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The not-for-profit group that oversees high school sports in Illinois should be subject to state open-records law because it "performs a governmental function" and generates income "from events involving predominantly public schools," a lawsuit filed Wednesday by the Better Government Association contends.
The government watchdog group's case, filed in Cook County Circuit Court, aims to force the Illinois High School Association to disclose details about its sponsorship deals, vendors, pension expenses and other aspects of its $11-million-a-year budget.
IHSA officials have said they aren't required to comply with the Illinois Freedom of Information Act because the association doesn't get money directly from taxpayers and membership is voluntary.
"We are a Bloomington-based non-profit (501 c 3) that is not subject to FOIA," IHSA Executive Director Marty Hickman wrote in denying a BGA records request last month.
The BGA lawsuit, however, notes that IHSA lawyers argued in 2005 that the sports governing body "was organized for the purpose of conducting public business" and is a "state actor." The IHSA attorneys - who made those statements in an appellate court filing in response to a defamation case the association ultimately won - also described Hickman as a "public employee."
The IHSA's own words "make clear IHSA is a public body under FOIA," according to the BGA complaint, filed by the Loevy & Loevy law firm.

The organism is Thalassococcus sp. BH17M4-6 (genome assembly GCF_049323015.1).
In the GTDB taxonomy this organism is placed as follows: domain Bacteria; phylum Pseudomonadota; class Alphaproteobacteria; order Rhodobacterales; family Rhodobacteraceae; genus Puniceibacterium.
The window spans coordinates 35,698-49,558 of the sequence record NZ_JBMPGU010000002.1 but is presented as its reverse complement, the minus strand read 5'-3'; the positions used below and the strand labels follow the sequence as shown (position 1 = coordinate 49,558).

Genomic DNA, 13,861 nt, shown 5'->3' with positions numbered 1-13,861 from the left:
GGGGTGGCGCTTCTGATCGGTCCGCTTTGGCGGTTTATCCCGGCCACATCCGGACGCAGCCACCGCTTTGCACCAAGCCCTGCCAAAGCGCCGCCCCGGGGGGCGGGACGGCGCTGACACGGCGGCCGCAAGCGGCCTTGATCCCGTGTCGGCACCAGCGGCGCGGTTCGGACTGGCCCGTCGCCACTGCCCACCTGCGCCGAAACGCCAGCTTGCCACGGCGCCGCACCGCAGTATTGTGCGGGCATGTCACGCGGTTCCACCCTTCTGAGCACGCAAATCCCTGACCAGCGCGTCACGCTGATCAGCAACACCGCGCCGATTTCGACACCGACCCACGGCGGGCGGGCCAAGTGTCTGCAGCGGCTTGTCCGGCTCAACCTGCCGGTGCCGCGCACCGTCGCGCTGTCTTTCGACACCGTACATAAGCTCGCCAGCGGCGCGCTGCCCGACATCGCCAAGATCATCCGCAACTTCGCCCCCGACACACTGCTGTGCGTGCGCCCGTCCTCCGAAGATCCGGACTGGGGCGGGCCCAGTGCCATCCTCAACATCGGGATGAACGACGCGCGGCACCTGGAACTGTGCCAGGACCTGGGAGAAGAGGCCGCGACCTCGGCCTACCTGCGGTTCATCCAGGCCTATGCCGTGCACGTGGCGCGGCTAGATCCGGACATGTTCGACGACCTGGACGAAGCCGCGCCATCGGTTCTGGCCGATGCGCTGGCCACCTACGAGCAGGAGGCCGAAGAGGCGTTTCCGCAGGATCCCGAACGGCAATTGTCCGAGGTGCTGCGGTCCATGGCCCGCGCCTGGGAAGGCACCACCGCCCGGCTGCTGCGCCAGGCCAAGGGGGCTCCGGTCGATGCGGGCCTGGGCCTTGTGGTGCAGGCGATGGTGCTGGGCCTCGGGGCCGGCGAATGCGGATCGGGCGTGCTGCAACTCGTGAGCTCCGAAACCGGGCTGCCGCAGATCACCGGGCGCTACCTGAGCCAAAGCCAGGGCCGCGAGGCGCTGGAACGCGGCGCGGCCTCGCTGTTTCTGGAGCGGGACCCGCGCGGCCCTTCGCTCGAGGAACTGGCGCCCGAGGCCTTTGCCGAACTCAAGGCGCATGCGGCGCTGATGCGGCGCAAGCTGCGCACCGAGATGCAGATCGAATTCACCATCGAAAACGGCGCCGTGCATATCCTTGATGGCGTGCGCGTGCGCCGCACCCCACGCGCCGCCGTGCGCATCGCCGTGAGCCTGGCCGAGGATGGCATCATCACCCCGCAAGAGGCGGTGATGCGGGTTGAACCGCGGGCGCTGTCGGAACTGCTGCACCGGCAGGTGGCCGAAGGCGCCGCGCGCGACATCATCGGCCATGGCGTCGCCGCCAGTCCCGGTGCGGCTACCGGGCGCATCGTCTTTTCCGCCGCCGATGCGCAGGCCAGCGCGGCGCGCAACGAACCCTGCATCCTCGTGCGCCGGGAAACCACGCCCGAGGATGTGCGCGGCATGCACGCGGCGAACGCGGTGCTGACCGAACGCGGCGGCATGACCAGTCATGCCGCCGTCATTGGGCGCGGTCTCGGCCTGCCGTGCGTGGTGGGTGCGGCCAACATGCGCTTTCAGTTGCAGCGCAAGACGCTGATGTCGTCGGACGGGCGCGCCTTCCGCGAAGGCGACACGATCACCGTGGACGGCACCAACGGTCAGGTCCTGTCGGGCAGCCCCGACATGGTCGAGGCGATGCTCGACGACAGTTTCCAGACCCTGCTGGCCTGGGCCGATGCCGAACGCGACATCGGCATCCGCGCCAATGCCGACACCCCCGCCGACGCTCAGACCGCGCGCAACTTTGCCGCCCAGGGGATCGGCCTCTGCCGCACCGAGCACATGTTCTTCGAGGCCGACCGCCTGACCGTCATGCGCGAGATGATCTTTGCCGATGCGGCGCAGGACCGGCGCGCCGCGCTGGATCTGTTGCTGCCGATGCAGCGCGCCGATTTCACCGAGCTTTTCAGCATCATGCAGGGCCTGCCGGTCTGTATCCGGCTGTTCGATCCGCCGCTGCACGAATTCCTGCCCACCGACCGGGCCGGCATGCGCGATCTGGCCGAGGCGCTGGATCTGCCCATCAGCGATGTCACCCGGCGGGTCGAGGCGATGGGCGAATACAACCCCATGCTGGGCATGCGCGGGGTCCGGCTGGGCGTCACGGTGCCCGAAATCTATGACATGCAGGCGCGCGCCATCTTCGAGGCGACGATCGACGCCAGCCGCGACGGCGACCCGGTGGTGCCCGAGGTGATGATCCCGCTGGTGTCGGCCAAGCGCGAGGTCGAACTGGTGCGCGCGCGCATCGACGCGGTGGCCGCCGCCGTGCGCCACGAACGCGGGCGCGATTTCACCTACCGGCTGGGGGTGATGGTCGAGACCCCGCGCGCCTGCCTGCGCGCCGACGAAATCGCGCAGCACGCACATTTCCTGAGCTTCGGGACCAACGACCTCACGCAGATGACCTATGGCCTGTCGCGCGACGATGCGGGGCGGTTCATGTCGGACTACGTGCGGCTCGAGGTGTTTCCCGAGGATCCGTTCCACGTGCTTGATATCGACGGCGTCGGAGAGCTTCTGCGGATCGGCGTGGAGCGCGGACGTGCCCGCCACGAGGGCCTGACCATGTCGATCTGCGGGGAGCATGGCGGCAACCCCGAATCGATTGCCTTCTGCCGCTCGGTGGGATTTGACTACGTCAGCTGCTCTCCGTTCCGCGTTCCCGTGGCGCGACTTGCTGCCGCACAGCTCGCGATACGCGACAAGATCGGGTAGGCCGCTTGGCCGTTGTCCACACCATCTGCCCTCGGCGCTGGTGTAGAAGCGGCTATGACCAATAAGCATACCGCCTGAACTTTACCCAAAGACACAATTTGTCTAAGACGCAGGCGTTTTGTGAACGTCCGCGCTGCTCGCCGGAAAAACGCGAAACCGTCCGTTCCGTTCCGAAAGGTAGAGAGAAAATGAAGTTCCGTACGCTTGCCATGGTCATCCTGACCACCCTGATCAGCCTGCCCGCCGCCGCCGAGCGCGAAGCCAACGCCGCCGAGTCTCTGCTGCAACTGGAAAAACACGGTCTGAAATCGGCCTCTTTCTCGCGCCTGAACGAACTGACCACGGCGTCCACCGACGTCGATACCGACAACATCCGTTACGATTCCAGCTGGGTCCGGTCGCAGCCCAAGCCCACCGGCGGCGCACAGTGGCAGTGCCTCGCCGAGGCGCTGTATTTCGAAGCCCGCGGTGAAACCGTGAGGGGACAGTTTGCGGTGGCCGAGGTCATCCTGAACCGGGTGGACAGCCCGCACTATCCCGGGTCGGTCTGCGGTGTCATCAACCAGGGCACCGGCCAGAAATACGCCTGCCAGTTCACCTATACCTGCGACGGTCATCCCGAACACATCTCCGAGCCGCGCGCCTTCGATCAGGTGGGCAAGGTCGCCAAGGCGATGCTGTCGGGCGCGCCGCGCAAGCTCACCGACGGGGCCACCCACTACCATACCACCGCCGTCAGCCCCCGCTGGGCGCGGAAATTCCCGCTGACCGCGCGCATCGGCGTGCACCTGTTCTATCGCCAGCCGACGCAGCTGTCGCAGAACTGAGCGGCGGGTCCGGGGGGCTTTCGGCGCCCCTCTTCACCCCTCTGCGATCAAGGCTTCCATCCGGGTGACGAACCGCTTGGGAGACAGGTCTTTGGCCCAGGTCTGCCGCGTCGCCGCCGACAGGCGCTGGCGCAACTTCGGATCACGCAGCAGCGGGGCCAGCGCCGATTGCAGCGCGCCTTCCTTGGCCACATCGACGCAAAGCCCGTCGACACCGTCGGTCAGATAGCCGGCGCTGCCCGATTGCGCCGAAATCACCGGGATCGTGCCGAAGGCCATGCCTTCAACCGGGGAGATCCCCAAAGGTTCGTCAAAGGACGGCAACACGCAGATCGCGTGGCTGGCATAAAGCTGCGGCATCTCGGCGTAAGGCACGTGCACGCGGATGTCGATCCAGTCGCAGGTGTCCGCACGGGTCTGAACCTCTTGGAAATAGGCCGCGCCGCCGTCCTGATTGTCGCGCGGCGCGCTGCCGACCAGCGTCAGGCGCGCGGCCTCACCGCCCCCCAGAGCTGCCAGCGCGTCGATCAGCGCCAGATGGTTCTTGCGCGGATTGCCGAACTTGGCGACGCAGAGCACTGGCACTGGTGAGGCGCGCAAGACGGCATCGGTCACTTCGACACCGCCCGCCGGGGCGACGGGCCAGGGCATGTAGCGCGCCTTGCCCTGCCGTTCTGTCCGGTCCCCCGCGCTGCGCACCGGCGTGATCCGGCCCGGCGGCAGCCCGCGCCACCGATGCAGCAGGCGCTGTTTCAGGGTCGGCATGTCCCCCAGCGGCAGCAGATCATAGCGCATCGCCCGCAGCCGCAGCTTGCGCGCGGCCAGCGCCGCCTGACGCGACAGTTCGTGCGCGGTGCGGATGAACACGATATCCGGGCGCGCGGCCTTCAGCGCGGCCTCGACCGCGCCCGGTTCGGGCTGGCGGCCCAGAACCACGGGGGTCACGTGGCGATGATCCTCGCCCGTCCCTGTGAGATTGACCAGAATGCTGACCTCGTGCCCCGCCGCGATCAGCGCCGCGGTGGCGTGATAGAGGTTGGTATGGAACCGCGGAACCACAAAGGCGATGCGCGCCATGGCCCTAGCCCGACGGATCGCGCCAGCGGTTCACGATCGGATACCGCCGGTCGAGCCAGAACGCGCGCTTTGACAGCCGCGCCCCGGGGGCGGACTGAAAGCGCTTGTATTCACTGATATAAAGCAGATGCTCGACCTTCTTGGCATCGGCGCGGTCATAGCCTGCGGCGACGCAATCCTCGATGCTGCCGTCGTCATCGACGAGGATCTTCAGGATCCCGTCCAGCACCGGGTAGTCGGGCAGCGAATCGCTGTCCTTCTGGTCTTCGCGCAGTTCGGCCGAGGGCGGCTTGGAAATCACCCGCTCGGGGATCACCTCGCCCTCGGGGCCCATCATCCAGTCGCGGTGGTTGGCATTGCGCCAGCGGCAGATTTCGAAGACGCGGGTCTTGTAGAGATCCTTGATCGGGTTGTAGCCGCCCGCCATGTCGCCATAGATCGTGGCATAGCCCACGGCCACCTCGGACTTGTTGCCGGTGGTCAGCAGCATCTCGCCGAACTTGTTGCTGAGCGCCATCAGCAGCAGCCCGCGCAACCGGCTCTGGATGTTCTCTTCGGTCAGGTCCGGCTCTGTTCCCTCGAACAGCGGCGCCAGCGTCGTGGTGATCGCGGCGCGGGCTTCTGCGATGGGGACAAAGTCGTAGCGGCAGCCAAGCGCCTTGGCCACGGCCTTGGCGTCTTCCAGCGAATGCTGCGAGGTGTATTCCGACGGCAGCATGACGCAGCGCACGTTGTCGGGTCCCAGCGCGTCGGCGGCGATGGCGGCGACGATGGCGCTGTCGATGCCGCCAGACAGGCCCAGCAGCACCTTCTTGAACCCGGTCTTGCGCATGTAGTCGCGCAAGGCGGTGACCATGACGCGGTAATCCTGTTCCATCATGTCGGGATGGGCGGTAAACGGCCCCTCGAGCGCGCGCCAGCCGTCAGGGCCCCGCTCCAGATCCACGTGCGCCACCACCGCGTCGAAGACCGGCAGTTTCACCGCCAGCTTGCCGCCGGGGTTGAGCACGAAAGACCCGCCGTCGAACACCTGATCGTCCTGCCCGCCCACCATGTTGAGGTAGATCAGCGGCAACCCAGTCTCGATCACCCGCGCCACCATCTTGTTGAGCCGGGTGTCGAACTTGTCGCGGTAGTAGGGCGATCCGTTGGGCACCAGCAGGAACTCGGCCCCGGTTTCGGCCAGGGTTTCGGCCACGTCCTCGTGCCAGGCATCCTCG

The suit also names as a defendant south suburban Consolidated High School District 230, whose administrators include Andrew High School Principal and IHSA board member Robert Nolting. Besides seeking records from the IHSA, the BGA requested IHSA records from District 230, which denied the request, saying the documents sought "do not pertain to the transaction of the district's public business."
IHSA spokesman Matt Troha said association officials would need to review the complaint before deciding whether to comment. Nolting and a District 230 spokeswoman declined to comment.
The BGA lawsuit follows a series of Chicago Sun-Times reports detailing how the IHSA has seen its costs for salaries and benefits rise as revenues and profits have fallen at its marquee event, the state boys basketball tournament. More than a quarter of the association's 25 employees get more than $110,000 a year in salary and benefits.
July 24, 2014